Selected Reports

Traffic Calming: State of the Practice
ITE/FHWA, August 1999

This report contains a synthesis of traffic calming experiences to date in the United States and Canada.   It includes information on traffic calming in residential areas and in  areas where high speed rural highways transition into rural communities.  The report draws from detailed information collected on traffic calming programs in twenty featured communities, another 30 communities surveyed less extensively, and a parallel Canadian effort by the Canadian ITE (CITE) and the Transportation Association of Canada (TAC).  The intended audience is transportation professionals. 

Print copies of this publication can be purchased from the ITE Bookstore. Visit the ITE Online Bookstore for information about how to place your order.


Cover and Front Matter
Chapter I Introduction
Chapter II Brief History of Traffic Calming 
Chapter III
Toolbox of Traffic Calming Measures 
Chapter IV
Engineering and Aesthetic Issues 
Chapter V
Traffic Calming Impacts
Chapter VI Legal Authority and Liability
Chapter VII Emergency Response and Other Agency
Chapter VIII Warrants, Project Selection Procedures, and Public Involvement
Chapter IX Beyond Residential Traffic Calming 
Chapter X Traffic Calming in New Developments 
References, Appendices and Index
Appendix A Speed and Volume Data Before and After Traffic Calming
Appendix B 85th Percentile Speeds as Function of Hump Size and Spacing
Appendix C Average Annual Accidents Before and After Traffic Calming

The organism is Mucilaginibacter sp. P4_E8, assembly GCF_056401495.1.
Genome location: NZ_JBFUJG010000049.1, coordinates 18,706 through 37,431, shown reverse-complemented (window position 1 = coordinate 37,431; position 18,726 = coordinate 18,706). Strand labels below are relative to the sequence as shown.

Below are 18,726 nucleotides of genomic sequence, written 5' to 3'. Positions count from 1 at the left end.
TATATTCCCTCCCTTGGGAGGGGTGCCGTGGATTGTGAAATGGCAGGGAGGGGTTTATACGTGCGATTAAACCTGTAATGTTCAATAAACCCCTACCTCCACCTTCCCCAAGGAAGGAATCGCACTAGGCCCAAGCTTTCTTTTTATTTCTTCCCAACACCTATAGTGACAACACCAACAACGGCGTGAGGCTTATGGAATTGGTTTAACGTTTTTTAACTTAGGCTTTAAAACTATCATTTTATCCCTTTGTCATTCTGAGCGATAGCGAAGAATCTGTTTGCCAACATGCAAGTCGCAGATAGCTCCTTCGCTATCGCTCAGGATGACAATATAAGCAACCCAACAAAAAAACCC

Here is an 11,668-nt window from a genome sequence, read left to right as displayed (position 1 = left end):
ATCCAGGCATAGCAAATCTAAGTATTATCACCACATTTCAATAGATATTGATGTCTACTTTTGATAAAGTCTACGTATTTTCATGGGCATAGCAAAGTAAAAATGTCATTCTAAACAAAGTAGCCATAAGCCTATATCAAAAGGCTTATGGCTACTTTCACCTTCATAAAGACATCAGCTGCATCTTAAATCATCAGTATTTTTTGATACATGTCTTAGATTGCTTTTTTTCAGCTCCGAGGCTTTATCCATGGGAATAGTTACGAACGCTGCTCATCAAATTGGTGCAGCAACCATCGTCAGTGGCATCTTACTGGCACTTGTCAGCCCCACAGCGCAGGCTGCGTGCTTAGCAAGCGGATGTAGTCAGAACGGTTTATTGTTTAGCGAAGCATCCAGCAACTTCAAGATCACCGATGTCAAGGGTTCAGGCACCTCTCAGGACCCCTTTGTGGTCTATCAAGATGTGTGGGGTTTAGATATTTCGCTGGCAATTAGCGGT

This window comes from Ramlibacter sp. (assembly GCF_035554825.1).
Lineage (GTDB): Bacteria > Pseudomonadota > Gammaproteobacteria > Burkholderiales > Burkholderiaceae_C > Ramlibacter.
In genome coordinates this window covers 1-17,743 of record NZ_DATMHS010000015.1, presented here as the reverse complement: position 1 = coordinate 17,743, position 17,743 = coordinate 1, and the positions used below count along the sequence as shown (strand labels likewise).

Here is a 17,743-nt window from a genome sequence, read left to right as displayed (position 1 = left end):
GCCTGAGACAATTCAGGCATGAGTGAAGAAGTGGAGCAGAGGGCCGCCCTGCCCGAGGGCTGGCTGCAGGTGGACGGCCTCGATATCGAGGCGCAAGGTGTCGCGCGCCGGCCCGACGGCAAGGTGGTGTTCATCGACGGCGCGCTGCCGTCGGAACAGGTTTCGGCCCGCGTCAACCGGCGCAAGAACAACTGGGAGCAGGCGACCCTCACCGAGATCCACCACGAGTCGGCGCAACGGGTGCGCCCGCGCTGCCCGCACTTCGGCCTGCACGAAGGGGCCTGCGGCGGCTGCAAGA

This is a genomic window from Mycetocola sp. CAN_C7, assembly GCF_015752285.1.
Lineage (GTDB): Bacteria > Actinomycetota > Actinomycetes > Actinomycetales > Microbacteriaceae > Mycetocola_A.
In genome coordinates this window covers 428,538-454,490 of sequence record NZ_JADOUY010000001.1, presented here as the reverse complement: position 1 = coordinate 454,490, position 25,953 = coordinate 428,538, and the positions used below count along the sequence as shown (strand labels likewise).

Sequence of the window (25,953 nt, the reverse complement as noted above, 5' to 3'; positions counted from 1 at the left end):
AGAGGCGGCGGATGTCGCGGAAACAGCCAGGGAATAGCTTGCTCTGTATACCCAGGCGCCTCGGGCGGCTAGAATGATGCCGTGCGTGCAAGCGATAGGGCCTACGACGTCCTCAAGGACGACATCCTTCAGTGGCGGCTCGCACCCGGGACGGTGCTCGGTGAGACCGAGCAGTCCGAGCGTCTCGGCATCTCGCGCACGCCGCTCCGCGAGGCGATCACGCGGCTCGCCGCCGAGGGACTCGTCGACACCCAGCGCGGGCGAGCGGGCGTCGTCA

Appendix D Effectiveness of Education/Enforcement
Appendix E Effectiveness of Regulatory Measures 
Appendix F Effectiveness of Psycho-Perception Controls

State of the Art: Residential Traffic Management
FHWA, 1980

The research program "Improving The Residential Street Environment" deals with control and restraint or management of traffic on local residential streets. This State of the Art report covers current practices in this field through 1978. The report assesses the performance of various control devices to affect traffic on existing residential streets (as opposed to initial design features of new Subdivisions). Included are diagonal diverters, half-diverters, cul-de-sacs, median barriers, speed bumps and undulations, stop signs, rumble strips and many other measures. The report also details techniques for developing neighborhood traffic control plans including community involvement and technical evaluation elements. 

Cover and Front Matter
Chapter 1 Introduction
Chapter 2 Overview of Neighborhood Ttraffic Management
Chapter 3
Neighborhood Traffic Control Devices and Systems: Positive Physical Controls
Chapter 4
Planning for Neighborhood Traffic Management
Chapter 5 Planning and Design Aspects Common to all Neighborhood Management Devices 
References and Appendices
Appendix A Citizen Participation Resources and Techniques
Appendix B Selected References on Community Participation Techniques
Appendix C Techniques and Measurements for Neighborhood Traffic Management Planning
Appendix D Organization of Needed Technical Data 
Appendix E Summary of Cities and Devices Reviewed 

DOT Logo

Ite Logo

Send comments to:

Institute of Transportation Engineers
1627 Eye Street, NW, Suite 600 | Washington, DC 20006 USA
Telephone: +1 202-785-0060 | Fax: +1 202-785-0609

Facebook Twitter LinkedIn YouTube Google+ Instagram

ITE Canon of Ethics
2018 Institute of Transportation Engineers